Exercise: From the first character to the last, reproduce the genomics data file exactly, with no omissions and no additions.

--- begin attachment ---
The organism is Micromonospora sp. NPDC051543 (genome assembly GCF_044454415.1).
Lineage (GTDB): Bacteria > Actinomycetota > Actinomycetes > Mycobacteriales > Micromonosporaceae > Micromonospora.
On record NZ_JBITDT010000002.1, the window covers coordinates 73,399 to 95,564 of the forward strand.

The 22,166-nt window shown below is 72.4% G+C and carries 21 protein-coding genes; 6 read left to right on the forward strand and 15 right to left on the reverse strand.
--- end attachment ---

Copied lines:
The organism is Micromonospora sp. NPDC051543 (genome assembly GCF_044454415.1).
Lineage (GTDB): Bacteria > Actinomycetota > Actinomycetes > Mycobacteriales > Micromonosporaceae > Micromonospora.
On record NZ_JBITDT010000002.1, the window covers coordinates 73,399 to 95,564 of the forward strand.

The 22,166-nt window shown below is 72.4% G+C and carries 21 protein-coding genes; 6 read left to right on the forward strand and 15 right to left on the reverse strand.